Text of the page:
Modelling the Next Generation Treatment for Cancer and Tuberculosis

How I used DNA Nanotechnology to Design and Self-Assemble a 3D Nanostructure for Targeted Drug Delivery

Background

DNA, the more common term for Deoxyribonucleic acid, is essentially the recipe book for our entire body. It is a molecule that stores the genetic instructions for the four main aspects of living things: development, function, growth and reproduction.

  • Adenine — the DNA base is labelled ‘A’ and often colour-coded green
  • Thymine — the base is ‘T’ and colour-coded red
  • Guanine — the base is labelled ‘G’ and colour-coded blue
  • Cytosine — the base is labelled ‘C’ and colour-coded yellow

DNA ≠ Nanotechnology. Unless…

For everyone who watched my video or understands the basics of nanotechnology, you know that the entire field of nanotechnology is based on the control and manipulation of matter at the nanoscale. For those of you who haven’t watched it, here you go).

DNA Nanotechnology

DNA nanotechnology is a pretty big sub-field of nanotechnology, with its whole purpose being to use DNA as engineering materials to design and manufacture nanostructures for specific uses.

  1. Using it as an arrangement tool for other molecules — applications in biology, chemistry, enzymes, protein folding and nanoelectronics and more
  2. Performing in action in the body using the nanostructure, taking advantage of its superior biocompatibility — applications in targeted drug delivery, disease diagnostics, countless disease treatments, mimicking membrane proteins and more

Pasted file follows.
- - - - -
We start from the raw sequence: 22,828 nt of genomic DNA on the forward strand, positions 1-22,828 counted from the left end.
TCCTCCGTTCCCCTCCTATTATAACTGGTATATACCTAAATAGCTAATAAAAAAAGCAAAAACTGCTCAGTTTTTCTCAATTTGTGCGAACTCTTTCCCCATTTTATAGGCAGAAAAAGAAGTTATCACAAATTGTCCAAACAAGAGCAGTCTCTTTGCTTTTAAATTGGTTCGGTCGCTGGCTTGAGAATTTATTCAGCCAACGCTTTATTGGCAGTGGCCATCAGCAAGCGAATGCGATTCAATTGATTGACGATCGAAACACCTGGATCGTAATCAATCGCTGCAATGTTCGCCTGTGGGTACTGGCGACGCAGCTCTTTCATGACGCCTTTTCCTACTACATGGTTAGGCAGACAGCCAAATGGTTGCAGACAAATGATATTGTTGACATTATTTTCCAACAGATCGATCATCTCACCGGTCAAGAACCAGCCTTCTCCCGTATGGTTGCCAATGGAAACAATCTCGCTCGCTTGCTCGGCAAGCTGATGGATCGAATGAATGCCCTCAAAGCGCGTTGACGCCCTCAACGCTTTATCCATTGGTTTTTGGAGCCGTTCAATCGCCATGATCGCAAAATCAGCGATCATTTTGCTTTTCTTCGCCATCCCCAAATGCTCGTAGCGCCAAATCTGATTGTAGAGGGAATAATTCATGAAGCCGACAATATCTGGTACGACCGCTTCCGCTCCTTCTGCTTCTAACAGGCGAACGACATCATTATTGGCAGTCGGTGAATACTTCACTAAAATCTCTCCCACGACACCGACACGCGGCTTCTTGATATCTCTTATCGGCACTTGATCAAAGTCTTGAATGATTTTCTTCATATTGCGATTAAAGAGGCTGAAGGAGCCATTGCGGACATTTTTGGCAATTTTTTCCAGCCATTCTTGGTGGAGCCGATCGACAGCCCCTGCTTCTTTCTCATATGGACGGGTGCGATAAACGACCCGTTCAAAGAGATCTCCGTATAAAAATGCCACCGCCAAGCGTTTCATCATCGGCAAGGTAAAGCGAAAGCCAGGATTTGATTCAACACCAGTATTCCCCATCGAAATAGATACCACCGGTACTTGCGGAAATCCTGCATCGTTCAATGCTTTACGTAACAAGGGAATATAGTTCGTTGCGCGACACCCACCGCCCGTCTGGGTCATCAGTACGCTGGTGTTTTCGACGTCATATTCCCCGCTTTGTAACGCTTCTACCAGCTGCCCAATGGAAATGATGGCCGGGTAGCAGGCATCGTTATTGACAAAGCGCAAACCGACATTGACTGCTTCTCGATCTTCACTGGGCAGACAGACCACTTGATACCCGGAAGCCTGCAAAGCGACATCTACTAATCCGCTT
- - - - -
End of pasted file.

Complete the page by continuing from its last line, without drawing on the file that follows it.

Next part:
So, what does it solve?

An important thing to keep in mind is that DNA nanotechnology is just a biocompatible version of normal nanofabrication. It goes without saying that almost all of its applications lie in nanomedicine, where the DNA aspect makes the most difference. That said, while these nanostructures can technically be used for all the applications in the human body, they have their limitations and they excel in a few key fields.

What I Did — Step 1: Design

The first step to actually building a DNA origami nanostructure is deciding exactly which 2D or 3D shape you want to build. This can depend on a number of factors, the most prominent one being what is the desired impact of this experiment? If applicable, which diseases can it help cure?

What I did — Step 2: Modelling

Now comes the most defining stage in this entire process, modelling the 3D shape in a program called caDNAno. There are a lot of parts in this stage and it is very complex, so I am going to explain what each part does and how it works.

A single cube face
All four side faces
All four side faces plus the bottom face
All six cube faces, all interconnected and ready for self-assembly

Conclusion

I learned so much from this project and I had lots of fun at the same time. If you want to see the final product and watch its self-assembly, make sure to click the video below.

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Aahaan Maini

16-year-old ML dev currently building Circulate to tackle the blood shortage in India